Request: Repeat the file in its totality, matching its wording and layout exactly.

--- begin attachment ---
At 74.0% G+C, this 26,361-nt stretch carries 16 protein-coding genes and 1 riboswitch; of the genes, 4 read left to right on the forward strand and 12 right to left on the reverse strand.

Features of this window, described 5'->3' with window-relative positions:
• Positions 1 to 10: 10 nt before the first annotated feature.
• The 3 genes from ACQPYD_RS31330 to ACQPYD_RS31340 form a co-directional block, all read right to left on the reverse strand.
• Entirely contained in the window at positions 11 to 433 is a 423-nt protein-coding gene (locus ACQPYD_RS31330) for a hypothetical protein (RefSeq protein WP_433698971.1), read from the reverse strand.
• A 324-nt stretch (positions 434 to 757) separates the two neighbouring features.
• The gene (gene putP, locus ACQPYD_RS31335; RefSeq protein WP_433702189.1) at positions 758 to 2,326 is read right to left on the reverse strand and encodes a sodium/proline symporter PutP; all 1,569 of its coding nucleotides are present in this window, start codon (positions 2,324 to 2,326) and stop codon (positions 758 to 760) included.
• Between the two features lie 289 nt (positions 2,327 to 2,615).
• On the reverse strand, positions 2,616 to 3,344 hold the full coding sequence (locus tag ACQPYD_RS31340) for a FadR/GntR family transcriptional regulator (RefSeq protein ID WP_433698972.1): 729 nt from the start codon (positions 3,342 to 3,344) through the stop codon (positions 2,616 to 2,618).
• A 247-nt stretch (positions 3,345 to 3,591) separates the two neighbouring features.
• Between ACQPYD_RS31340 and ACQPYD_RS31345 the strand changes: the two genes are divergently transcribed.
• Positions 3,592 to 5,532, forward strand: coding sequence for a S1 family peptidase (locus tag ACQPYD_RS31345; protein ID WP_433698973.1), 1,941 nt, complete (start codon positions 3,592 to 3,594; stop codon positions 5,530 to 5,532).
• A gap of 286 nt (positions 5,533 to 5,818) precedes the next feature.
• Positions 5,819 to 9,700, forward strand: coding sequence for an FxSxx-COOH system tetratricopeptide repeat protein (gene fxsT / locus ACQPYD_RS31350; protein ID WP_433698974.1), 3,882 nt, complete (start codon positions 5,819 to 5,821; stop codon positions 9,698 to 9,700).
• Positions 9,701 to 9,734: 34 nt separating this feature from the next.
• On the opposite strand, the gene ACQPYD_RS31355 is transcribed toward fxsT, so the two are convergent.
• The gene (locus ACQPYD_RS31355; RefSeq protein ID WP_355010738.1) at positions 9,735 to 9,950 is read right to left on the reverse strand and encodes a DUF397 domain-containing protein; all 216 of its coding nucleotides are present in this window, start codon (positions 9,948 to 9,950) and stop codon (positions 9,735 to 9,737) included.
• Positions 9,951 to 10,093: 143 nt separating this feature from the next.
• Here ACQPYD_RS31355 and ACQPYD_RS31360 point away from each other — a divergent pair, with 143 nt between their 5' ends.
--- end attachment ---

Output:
At 74.0% G+C, this 26,361-nt stretch carries 16 protein-coding genes and 1 riboswitch; of the genes, 4 read left to right on the forward strand and 12 right to left on the reverse strand.

Features of this window, described 5'->3' with window-relative positions:
• Positions 1 to 10: 10 nt before the first annotated feature.
• The 3 genes from ACQPYD_RS31330 to ACQPYD_RS31340 form a co-directional block, all read right to left on the reverse strand.
• Entirely contained in the window at positions 11 to 433 is a 423-nt protein-coding gene (locus ACQPYD_RS31330) for a hypothetical protein (RefSeq protein WP_433698971.1), read from the reverse strand.
• A 324-nt stretch (positions 434 to 757) separates the two neighbouring features.
• The gene (gene putP, locus ACQPYD_RS31335; RefSeq protein WP_433702189.1) at positions 758 to 2,326 is read right to left on the reverse strand and encodes a sodium/proline symporter PutP; all 1,569 of its coding nucleotides are present in this window, start codon (positions 2,324 to 2,326) and stop codon (positions 758 to 760) included.
• Between the two features lie 289 nt (positions 2,327 to 2,615).
• On the reverse strand, positions 2,616 to 3,344 hold the full coding sequence (locus tag ACQPYD_RS31340) for a FadR/GntR family transcriptional regulator (RefSeq protein ID WP_433698972.1): 729 nt from the start codon (positions 3,342 to 3,344) through the stop codon (positions 2,616 to 2,618).
• A 247-nt stretch (positions 3,345 to 3,591) separates the two neighbouring features.
• Between ACQPYD_RS31340 and ACQPYD_RS31345 the strand changes: the two genes are divergently transcribed.
• Positions 3,592 to 5,532, forward strand: coding sequence for a S1 family peptidase (locus tag ACQPYD_RS31345; protein ID WP_433698973.1), 1,941 nt, complete (start codon positions 3,592 to 3,594; stop codon positions 5,530 to 5,532).
• A gap of 286 nt (positions 5,533 to 5,818) precedes the next feature.
• Positions 5,819 to 9,700, forward strand: coding sequence for an FxSxx-COOH system tetratricopeptide repeat protein (gene fxsT / locus ACQPYD_RS31350; protein ID WP_433698974.1), 3,882 nt, complete (start codon positions 5,819 to 5,821; stop codon positions 9,698 to 9,700).
• Positions 9,701 to 9,734: 34 nt separating this feature from the next.
• On the opposite strand, the gene ACQPYD_RS31355 is transcribed toward fxsT, so the two are convergent.
• The gene (locus ACQPYD_RS31355; RefSeq protein ID WP_355010738.1) at positions 9,735 to 9,950 is read right to left on the reverse strand and encodes a DUF397 domain-containing protein; all 216 of its coding nucleotides are present in this window, start codon (positions 9,948 to 9,950) and stop codon (positions 9,735 to 9,737) included.
• Positions 9,951 to 10,093: 143 nt separating this feature from the next.
• Here ACQPYD_RS31355 and ACQPYD_RS31360 point away from each other — a divergent pair, with 143 nt between their 5' ends.